Those with mild depression more likely to suffer major episode later, researchers say
FRIDAY, Sept. 4 (HealthDay News) -- Mildly depressed teenagers are more likely to have major depression, anxiety disorders and eating disorders as adults, a new study suggests.
In 1983, researchers interviewed 755 teenagers who were about age 16 about mood, anxiety and eating disorders, disruptive behaviors and substance abuse.
About 8 percent were found to have minor depression, defined as feeling down, losing interest in normal activities, and having insomnia or difficulty concentrating for two weeks or more. The symptoms of minor depression are similar to, but less severe, than those of a major depressive episode.
Researchers followed up with the teens when they were in their early 20s and in their early 30s, and found that teenagers who had had minor depression were significantly more likely to have major depression in adulthood.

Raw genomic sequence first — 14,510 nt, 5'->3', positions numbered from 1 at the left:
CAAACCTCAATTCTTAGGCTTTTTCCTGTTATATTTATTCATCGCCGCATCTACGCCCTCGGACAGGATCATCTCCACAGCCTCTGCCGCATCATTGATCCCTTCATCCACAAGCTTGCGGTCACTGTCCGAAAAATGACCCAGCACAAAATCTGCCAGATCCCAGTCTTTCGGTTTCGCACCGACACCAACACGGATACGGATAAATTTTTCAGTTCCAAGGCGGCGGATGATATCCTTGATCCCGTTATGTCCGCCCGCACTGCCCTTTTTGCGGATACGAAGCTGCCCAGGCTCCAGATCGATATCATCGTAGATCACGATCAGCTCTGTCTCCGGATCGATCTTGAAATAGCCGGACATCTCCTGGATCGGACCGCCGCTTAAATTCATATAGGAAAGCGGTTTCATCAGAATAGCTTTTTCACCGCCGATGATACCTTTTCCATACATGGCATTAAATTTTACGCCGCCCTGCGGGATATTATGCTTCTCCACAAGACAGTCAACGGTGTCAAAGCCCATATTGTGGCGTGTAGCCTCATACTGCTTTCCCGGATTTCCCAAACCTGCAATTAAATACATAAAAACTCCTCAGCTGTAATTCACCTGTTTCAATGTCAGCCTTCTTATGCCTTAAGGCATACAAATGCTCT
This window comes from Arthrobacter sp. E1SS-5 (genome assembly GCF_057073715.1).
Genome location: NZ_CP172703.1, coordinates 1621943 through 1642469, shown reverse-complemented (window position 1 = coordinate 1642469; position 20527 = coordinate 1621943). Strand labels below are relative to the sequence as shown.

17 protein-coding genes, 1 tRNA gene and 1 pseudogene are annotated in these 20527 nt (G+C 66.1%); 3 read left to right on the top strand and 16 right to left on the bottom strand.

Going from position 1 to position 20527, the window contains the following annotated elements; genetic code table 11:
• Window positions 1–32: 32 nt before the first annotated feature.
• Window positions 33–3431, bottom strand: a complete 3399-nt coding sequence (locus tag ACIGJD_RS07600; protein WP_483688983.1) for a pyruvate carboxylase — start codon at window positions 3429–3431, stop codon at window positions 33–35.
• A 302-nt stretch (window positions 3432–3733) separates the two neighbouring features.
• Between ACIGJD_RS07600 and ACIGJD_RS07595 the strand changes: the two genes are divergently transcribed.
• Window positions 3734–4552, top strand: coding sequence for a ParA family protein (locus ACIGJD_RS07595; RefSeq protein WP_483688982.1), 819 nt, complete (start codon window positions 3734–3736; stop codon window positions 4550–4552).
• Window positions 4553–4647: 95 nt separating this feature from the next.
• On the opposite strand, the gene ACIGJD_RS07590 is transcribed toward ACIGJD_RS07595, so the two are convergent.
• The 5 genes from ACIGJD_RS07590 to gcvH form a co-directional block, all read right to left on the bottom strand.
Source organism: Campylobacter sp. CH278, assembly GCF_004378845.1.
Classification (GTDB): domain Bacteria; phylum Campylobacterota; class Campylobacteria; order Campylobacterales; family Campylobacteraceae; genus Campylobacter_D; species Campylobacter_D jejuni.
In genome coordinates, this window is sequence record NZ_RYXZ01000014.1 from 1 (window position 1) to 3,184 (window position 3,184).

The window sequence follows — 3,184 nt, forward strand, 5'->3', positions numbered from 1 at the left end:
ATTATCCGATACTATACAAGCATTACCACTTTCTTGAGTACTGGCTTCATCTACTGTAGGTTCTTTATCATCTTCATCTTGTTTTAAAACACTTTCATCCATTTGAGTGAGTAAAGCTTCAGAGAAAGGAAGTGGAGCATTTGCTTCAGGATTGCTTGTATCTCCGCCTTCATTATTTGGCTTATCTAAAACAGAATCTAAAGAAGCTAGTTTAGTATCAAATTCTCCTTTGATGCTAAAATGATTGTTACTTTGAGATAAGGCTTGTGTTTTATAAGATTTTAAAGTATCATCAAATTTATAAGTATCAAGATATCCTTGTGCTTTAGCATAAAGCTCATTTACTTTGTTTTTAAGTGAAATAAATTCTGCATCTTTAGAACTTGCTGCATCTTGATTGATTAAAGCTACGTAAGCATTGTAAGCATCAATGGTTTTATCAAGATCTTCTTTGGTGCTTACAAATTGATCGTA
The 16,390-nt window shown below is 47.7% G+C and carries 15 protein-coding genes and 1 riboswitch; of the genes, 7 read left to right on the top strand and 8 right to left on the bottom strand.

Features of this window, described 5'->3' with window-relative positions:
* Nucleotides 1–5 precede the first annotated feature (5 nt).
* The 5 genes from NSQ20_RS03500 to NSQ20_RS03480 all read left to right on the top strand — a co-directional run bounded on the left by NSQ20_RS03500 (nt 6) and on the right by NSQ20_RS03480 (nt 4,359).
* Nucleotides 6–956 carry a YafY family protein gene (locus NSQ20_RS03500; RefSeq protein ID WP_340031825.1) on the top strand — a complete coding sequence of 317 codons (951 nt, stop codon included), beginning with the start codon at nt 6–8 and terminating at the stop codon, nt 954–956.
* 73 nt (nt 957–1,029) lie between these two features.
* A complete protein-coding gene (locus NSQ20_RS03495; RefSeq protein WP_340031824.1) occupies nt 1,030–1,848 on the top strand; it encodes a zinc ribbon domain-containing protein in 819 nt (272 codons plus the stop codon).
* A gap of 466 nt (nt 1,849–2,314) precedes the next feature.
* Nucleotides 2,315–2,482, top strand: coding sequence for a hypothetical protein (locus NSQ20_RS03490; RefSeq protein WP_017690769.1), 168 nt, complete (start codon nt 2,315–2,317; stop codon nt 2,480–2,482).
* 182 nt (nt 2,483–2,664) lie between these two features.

Depressed teens were also more likely to have anxiety and eating disorders as adults.
The study appears in the September issue of the British Journal of Psychiatry.
"The study findings emphasize the importance of providing needed assistance and support to youths who have two or more persistent symptoms of depression," said Jeffrey Johnson of the department of psychiatry at Columbia University Medical Center and the New York State Psychiatric Institute.
Based on the findings, researchers could not say if mild depression in adolescence contributes to the development of major depression later in life, or if the mild depression is an early phase of major depressive disorder.
The data used in the study was from the Children in the Community Study, a longitudinal study of health issues in adolescence and their impact on mental health in adulthood.
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